"It's comfortable to use, easy to move and it's pleasant not to have a hot, smelly engine under your nose all the time," says our tester.
The secret of this unit is the patented torque tube - the telescopic bit attaching the engine to the transmission. It places all the counter torque on the engine and none on the operator. Hence no kickback is felt by the operator.
The range of augers for use with the Little Beaver is impressive. We use the 10" (254mm) auger but the choice extends from four-inch (100mm) blades for soil sample through to the 16" (406mm) nursery auger. You should find one to suit, whatever the job. Other engine options available in the UK are the 5.5hp and 11hp Honda.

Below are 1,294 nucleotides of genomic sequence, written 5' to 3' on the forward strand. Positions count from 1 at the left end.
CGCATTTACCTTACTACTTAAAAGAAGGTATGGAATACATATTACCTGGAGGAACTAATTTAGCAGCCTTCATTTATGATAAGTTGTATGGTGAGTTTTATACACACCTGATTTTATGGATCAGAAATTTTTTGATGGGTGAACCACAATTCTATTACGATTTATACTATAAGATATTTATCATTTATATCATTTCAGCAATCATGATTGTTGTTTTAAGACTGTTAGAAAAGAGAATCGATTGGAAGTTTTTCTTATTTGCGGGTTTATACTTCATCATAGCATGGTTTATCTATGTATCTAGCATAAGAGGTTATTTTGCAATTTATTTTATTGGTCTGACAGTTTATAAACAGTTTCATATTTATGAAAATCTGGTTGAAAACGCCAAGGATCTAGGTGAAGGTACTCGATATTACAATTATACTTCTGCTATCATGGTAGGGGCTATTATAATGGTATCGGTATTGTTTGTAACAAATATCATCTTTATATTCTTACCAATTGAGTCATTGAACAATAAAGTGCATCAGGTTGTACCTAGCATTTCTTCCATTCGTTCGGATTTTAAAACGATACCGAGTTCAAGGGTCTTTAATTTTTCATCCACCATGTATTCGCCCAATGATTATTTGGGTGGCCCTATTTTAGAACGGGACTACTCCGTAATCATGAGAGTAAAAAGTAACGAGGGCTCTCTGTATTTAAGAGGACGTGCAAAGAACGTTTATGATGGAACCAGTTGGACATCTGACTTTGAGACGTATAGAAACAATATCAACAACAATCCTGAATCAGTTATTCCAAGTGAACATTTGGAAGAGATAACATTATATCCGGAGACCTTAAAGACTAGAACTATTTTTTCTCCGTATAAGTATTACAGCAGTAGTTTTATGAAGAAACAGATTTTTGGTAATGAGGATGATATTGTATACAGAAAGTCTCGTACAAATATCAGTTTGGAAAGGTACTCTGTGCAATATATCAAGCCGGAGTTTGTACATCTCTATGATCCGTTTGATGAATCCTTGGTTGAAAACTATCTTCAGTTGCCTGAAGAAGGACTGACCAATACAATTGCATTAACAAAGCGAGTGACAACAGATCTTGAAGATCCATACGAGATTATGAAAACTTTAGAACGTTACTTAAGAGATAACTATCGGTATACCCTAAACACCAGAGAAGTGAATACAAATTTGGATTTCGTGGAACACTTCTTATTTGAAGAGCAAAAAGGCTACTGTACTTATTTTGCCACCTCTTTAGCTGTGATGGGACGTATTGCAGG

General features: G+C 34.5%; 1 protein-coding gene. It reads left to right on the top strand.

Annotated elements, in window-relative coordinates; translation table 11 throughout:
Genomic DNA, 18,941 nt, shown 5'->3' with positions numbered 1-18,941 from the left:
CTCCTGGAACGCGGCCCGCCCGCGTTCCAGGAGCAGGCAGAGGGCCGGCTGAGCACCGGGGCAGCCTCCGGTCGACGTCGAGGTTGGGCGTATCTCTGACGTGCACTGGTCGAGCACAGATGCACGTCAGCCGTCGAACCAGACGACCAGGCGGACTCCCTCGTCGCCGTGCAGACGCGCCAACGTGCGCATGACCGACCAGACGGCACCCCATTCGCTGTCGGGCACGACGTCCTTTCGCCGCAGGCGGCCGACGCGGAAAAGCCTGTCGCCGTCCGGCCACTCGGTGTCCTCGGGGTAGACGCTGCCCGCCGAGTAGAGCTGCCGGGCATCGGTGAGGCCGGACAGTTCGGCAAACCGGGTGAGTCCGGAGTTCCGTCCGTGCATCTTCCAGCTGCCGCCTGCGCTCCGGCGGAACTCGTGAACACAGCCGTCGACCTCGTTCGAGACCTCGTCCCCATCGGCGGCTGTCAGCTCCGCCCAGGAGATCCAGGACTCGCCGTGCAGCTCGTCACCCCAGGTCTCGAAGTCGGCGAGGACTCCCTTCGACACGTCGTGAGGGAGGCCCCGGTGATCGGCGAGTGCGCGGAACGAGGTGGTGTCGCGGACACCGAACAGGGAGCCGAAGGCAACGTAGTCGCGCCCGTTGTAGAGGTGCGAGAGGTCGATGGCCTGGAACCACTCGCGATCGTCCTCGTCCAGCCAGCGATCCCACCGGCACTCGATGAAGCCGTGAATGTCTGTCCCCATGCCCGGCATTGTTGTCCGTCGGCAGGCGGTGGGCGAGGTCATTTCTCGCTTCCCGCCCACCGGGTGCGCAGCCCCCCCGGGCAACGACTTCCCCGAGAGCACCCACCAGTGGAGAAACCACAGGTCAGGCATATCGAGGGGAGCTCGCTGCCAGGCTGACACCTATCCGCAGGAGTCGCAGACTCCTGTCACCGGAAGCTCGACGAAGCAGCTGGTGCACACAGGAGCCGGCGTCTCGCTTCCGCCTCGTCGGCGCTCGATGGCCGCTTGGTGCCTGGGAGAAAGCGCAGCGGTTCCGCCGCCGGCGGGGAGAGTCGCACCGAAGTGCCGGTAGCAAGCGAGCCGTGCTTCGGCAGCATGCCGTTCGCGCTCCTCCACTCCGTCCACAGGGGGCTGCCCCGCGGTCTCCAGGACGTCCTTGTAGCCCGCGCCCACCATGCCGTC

With something as different as the Little Beaver, you might think it takes a while to get used to it. Wrong. If there is a knack to using this earth drill, then the tester acquires it immediately. "As you start to dig into the soil, you jiggle the unit just a little and it drills down a bit at a time," he says, continuing to dig clean, deep holes.
That may sound as though using the Little Beaver is a gentle and slow process. It's not. The tester is digging holes faster than we can fill them in again. Controls on the machine include a spring-loaded throttle lever and an emergency stop button.
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